Originally, the Fund was only going to distribute the box to soldiers serving overseas and at sea, but many felt left out. Because of the large number of funds raised, distribution was extended to include those serving at home, abroad, prisoners of war, and the next of kin of casualties. Over a five-year period, approximately 2.6 million boxes were issued.

Two committees were established to decide the contents of the boxes, and the box you received depended on whether you were a smoker, non-smoker, or nurse. However, there were contents that were the same across all the boxes. Everyone received a Christmas card, or later a New Years card, and a photo of Princess Mary in an envelope tucked inside the box.

Photo of the bullet pencil

The bullet pencil provided in non-smokers’ boxes. (Photo Credit: Auckland Museum / Wikimedia Commons CC BY 4.0)

Smokers received one ounce of pipe tobacco, 20 cigarettes, and a pipe and tinder lighter. Non-smokers received a packet of acid tablets, a khaki writing set that included paper and envelopes, and a bullet pencil which was a metal case fashioned like an unfired cartridge round that housed a small pencil. Both the smoker and non-smoker boxes were considered unacceptable for nurses working on the front, so they received the card and a packet of chocolates.

Consideration for minority groups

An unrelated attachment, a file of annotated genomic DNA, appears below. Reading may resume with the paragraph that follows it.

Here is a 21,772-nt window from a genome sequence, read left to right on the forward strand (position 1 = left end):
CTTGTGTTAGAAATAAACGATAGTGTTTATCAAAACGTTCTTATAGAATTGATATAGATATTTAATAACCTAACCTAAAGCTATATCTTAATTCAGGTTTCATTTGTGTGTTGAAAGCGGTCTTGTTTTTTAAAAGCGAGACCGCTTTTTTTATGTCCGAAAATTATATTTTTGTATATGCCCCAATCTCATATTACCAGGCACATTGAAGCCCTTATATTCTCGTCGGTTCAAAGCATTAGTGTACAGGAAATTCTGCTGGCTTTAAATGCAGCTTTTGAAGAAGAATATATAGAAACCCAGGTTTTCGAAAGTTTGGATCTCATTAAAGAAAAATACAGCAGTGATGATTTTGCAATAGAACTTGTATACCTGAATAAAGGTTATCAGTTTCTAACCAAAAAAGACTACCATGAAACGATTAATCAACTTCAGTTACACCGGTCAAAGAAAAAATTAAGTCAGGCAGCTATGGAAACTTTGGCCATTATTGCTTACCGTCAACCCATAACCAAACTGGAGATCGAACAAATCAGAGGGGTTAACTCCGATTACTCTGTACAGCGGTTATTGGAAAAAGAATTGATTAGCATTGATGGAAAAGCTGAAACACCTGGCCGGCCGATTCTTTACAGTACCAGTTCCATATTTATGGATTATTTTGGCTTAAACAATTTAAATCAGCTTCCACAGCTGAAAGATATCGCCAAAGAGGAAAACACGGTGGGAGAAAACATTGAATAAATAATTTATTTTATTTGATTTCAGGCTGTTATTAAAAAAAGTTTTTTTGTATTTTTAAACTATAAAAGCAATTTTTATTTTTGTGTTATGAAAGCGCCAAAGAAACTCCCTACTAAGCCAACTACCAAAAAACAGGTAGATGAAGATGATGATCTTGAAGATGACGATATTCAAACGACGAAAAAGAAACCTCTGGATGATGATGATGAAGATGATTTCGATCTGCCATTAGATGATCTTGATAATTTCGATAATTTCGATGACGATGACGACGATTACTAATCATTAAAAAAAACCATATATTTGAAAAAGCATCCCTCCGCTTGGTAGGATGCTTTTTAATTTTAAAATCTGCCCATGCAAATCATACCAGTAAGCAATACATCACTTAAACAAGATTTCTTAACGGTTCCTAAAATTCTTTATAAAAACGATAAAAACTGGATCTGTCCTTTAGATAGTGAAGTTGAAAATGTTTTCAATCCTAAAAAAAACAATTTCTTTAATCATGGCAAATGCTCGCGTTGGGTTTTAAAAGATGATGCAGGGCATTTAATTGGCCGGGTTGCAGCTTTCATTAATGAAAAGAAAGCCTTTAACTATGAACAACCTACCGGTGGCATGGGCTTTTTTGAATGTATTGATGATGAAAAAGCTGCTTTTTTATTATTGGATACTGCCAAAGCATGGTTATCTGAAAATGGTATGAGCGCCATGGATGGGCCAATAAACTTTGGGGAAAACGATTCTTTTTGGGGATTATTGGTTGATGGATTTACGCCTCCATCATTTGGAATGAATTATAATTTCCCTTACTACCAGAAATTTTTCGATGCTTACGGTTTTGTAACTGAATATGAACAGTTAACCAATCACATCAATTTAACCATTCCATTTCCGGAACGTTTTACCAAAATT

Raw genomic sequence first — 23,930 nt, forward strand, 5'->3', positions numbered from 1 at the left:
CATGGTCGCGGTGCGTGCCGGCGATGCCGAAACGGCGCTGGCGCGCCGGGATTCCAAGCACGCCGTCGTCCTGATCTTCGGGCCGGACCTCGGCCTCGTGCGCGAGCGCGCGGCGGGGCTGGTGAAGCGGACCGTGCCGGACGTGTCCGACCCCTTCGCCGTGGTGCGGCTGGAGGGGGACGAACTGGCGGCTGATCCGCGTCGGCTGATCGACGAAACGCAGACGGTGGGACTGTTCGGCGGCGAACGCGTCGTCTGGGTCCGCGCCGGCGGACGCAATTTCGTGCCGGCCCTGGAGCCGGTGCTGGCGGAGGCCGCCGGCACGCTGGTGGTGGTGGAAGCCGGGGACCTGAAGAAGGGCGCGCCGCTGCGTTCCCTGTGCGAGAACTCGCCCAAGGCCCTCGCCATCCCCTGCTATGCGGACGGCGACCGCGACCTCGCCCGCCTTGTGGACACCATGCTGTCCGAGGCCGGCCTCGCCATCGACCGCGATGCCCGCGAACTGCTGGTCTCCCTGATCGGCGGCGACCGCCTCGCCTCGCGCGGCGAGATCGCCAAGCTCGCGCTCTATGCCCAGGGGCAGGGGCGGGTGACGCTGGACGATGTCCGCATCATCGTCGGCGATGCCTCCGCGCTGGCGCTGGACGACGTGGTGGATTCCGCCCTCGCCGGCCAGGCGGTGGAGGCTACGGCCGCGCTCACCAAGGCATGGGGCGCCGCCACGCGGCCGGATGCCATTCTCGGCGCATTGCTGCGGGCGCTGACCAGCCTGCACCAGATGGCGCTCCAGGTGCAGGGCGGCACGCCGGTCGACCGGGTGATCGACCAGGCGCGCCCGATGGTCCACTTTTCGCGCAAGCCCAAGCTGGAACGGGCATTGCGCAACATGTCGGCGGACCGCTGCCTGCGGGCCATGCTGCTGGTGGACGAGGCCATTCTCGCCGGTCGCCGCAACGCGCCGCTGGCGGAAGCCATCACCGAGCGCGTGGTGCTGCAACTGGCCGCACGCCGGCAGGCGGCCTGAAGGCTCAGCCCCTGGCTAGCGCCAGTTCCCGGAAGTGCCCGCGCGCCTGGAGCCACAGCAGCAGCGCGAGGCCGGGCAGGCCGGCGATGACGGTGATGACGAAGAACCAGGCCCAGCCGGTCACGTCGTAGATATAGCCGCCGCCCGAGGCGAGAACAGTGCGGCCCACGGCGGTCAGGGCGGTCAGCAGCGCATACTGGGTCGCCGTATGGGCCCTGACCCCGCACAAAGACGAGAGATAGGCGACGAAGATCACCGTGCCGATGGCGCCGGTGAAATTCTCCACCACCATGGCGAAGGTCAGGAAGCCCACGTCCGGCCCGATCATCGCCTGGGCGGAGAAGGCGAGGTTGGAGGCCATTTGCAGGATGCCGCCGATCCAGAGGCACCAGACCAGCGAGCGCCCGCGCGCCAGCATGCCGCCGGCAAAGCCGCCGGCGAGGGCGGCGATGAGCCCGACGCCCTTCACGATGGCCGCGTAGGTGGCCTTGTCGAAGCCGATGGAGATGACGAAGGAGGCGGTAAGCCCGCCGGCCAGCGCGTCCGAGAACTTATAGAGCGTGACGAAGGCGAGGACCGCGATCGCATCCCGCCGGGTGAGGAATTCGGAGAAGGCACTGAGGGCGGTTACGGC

Surprisingly, the committees not only accounted for the minority groups that were serving in the war, they also recognized their religious restrictions and adjusted the contents of the boxes accordingly. Gurkhas received the same boxes as British troops, but Sikhs were given sugar candy and a small tin box of spices. All other Indian troops were gifted cigarettes, sugar candy, and a small tin of spices.

Short supply

Princess Mary gift box with a card from Princess Mary filled with other personal belongings; received by Sergeant GWL Thomson, 3-143, New Zealand Medical corps, 1NZEF, WW1. (Photo Credit: Auckland Museum / Wikimedia Commons CC BY 4.0)

Princess Mary gift box with a card from Princess Mary filled with other personal belongings; received by Sergeant GWL Thomson, 3-143, New Zealand Medical corps, 1NZEF, WW1. (Photo Credit: Auckland Museum / Wikimedia Commons CC BY 4.0)

Brass was in short supply during the war as it was largely used to manufacture weapons and munitions. Because of this, brass was being shipped across the Atlantic from the United States. However, in May 1915, the RMS Lusitania was sunk off of the shores of Ireland, carrying with it 45 tons of brass. This put a strain on the manufacturing process.

Tinder lighters were also in short supply during the war. Demand for these lighters was significantly higher than supply, and in the later years of the project, replacements had to be found for the boxes. Items like tobacco pouches, shaving brushes, combs, and purses filled the spot where tinder lighters were meant to be.

Modern reproductions of these boxes are available but are not airtight and are made from thinner brass plates than the originals.